Gut microbiota modulation: a novel strategy for prevention and treatment of colorectal cancer

Colorectal Cancer

Fong W, et al. Oncogene 2020 - Review.


Research about the role of gut microbiome in colorectal cancer (CRC) is a newly emerging field of study. Gut microbiota modulation, with the aim to reverse established microbial dysbiosis, is a novel strategy for prevention and treatment of CRC. Different strategies including probiotics, prebiotics, postbiotics, antibiotics, and fecal microbiota transplantation (FMT) have been employed. Although these strategies show promising results, mechanistically by correcting microbiota composition,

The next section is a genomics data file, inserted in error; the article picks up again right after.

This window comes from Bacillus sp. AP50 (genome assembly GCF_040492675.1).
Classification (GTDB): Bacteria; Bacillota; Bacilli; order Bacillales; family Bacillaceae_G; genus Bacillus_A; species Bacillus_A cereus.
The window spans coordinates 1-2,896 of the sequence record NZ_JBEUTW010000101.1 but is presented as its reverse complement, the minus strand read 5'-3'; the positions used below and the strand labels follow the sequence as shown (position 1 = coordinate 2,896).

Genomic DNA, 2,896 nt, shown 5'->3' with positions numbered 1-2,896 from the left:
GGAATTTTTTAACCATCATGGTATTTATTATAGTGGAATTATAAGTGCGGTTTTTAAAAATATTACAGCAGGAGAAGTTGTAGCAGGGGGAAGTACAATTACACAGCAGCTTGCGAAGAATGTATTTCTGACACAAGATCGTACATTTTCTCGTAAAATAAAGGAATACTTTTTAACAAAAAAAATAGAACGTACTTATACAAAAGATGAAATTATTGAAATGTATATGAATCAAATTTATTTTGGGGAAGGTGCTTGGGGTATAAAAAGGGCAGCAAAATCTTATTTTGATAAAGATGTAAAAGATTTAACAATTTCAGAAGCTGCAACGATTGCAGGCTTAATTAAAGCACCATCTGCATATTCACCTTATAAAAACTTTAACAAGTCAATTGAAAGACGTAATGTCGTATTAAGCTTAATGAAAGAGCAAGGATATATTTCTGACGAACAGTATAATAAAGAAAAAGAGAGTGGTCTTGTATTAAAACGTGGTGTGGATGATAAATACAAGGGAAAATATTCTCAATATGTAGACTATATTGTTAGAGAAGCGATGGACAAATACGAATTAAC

modulating innate immune system, enhancing gut barrier function, preventing pathogen colonization and exerting selective cytotoxicity against tumor cells, it should be noted that they are accompanied by risks and controversies that can potentially introduce clinical complications. During bench-to-bedside translation, evaluation of risk-and-benefit ratio, as well as patient selection, should be carefully performed. In view of the individualized host response to gut microbiome intervention, developing personalized microbiome therapy may be the key to successful clinical treatment.